Thai junta 'seeking to retain influence'

Thai junta leader and Prime Minister Prayut Chan-O-Cha

The charter drafters' proposals to set up two new reform bodies have been interpreted by some as a sign that the junta will attempt to retain power or significant influence after the next general election.

The Constitution Drafting Committee (CDC) inserted provisions in the new constitution about the setting up of a Reform Movement Council (RMC) and a reform strategy committee.

Judging by the composition of the RMC - 60 National Reform Council (NRC) members and 30 National Legislative Assembly (NLA) members - it will be hard for the public not to believe that the junta will seek to retain power or influence.

Another matter that has persuaded political observers that the junta government wants to prolong its power was the rejection of a proposal to prohibit members of junta-appointed organisations, the so-called "five rivers", from participating in the political arena for two years after their terms ended.

That idea was proposed by CDC member Jade Donavanik but shot down by a majority of CDC members and several junta leaders, including Prime Minister General Prayut Chan-o-cha.

The term "five rivers" refers to junta-installed bodies the National Council for Peace and Order (NCPO), the Cabinet, the NLA, the NRC, and the CDC.

'Origins of members key'

A political scientist from Thammasat University, Attasit Pankaew, said he would not blame the public for thinking the junta wants to perpetuate it hold on power.

Attasit said national reform plans had been constructed by reform experts in the form of reports even before this government, but those reports were not implemented.

"I agree with the idea of setting up the two bodies to actually implement the reformation plans, but the origin of their members is still an issue for the people, " he said.

Attasit believes the RMC requires Reform Council members because they are the people who understand the reform plans the best.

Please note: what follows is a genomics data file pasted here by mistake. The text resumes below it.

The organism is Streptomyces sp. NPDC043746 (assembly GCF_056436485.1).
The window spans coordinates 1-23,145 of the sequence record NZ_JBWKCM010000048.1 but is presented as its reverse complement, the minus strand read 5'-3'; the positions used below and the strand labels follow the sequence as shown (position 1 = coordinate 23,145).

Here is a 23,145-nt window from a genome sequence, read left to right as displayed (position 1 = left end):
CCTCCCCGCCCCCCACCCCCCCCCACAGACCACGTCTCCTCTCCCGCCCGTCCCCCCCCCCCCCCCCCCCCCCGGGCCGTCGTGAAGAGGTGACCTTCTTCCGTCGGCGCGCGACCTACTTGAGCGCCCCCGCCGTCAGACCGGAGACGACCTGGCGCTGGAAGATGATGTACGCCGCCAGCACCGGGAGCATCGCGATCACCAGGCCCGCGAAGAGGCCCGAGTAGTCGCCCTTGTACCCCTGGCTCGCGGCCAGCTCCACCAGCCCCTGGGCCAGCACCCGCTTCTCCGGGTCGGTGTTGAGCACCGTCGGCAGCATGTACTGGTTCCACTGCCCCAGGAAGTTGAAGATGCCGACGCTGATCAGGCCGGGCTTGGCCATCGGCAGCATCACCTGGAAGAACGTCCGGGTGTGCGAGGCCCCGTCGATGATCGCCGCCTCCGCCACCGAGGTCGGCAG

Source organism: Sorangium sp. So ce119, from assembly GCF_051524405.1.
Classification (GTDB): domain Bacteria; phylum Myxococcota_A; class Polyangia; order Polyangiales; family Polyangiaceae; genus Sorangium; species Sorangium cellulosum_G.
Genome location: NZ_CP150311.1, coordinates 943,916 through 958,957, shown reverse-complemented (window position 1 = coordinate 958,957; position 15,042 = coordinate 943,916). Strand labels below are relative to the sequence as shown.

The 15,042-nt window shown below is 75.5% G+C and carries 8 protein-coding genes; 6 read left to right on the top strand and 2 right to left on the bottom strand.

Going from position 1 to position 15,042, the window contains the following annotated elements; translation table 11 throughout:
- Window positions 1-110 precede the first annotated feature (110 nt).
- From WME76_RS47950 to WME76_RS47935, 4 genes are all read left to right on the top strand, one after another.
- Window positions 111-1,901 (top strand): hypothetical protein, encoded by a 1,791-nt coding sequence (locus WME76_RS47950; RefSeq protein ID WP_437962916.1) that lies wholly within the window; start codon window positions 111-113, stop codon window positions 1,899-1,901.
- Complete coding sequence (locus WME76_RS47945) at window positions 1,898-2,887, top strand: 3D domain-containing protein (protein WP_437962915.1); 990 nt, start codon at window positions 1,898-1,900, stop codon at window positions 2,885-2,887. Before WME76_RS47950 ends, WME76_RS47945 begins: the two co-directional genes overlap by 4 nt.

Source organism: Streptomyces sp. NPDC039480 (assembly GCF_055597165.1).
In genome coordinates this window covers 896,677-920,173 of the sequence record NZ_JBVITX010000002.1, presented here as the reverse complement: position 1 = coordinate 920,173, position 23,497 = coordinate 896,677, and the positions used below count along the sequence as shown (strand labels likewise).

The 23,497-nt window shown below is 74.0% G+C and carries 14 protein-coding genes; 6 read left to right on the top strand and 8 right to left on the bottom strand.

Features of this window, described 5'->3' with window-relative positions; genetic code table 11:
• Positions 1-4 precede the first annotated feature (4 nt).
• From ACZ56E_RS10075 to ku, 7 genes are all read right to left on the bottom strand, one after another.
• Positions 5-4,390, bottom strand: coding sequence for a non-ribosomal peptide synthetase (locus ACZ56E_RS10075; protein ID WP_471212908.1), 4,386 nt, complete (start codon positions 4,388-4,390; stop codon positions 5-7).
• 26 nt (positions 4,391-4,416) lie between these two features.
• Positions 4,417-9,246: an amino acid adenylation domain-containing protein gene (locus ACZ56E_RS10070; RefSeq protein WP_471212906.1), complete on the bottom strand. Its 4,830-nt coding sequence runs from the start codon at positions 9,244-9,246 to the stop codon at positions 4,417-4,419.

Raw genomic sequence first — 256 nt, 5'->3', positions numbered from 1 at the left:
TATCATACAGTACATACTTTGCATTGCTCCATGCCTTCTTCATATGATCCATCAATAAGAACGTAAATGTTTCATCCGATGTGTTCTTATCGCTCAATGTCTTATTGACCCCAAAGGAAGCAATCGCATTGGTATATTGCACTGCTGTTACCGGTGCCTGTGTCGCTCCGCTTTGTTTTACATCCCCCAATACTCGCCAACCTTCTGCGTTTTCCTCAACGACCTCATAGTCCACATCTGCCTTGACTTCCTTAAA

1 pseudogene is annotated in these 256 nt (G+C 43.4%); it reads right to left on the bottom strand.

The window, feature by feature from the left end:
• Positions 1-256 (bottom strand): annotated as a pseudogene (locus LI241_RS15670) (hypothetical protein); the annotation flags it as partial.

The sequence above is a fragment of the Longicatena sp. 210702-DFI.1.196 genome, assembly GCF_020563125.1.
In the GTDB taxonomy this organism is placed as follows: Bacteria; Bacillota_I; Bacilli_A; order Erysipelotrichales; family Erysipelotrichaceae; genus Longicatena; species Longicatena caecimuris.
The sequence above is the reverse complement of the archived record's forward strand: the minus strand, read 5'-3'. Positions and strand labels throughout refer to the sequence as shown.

However, he said that the council should not include Legislative Assembly members. Instead, he wants to see members of conflicting groups in the council.

Red-shirt leader Weng Tojirakarn, of the United Front for Democracy against Dictatorship (UDD), said the decision to set up the two bodies clearly benefited junta organisations.

"It is certain that once the five rivers' terms ends, they should not be involved with politics in the future because they would have finished their works," he said.

"After these agencies came to power they have become so addicted to power they cannot let go."

He voiced strong opposition to the setting up of the two bodies, reasoning that if the five rivers' policies and plans could push the country forward, once there was an election and a new government they would instantly continue the previous government's plans.

"There is no necessity to set up new organisations to push forward national reform, unless what the junta is doing is not the right thing, and then the new government would not pursue the junta's plan," the UDD leader said.

Further, he said establishing the new bodies would be a burden on the country, instead of helping.

He claimed the Prayut government had misused state funds by appointing at least 1,000 members to implement the policies of government agencies, with each appointee paid at least Bt100,000 (S$4231) a month for a combined total of at least a Bt1 billion a month.

"All this money spent by the junta government does not benefit the country at all, it only benefits the junta and their people," Weng said.

Deputy leader of the Democrat Party Nipit Intrasombat said that only the CDC, NRC and NLA were attempting to stay in power longer.

"These three 'rivers' are craving more power. Therefore the CDC drafted their charter that way, but the NCPO and the junta government merely accepted the idea of the new bodies," Nipit said.

Thus, the fundamental idea of continuing national reform surely was a good idea since it could not be accomplished within a few years or even 10 years, he said, adding that the key point was the members who will man the reform bodies.

"All 60 million people [of Thailand] are capable of pushing reform. Why do the members [of the new bodies] have to come from the NRC and NLA only and include other reform experts?" he said.

Nipit said if the public believed that such people were not the best to implement national reform, it could affect the new charter.

He suggested that if the reformers want to ensure their plans are implemented after the next election, the CDC should insert a provision in the charter that when a new elected government comes to power it must continue the reformers' policies within two years. And if it did not, the public could gather enough signatures to overthrow the government.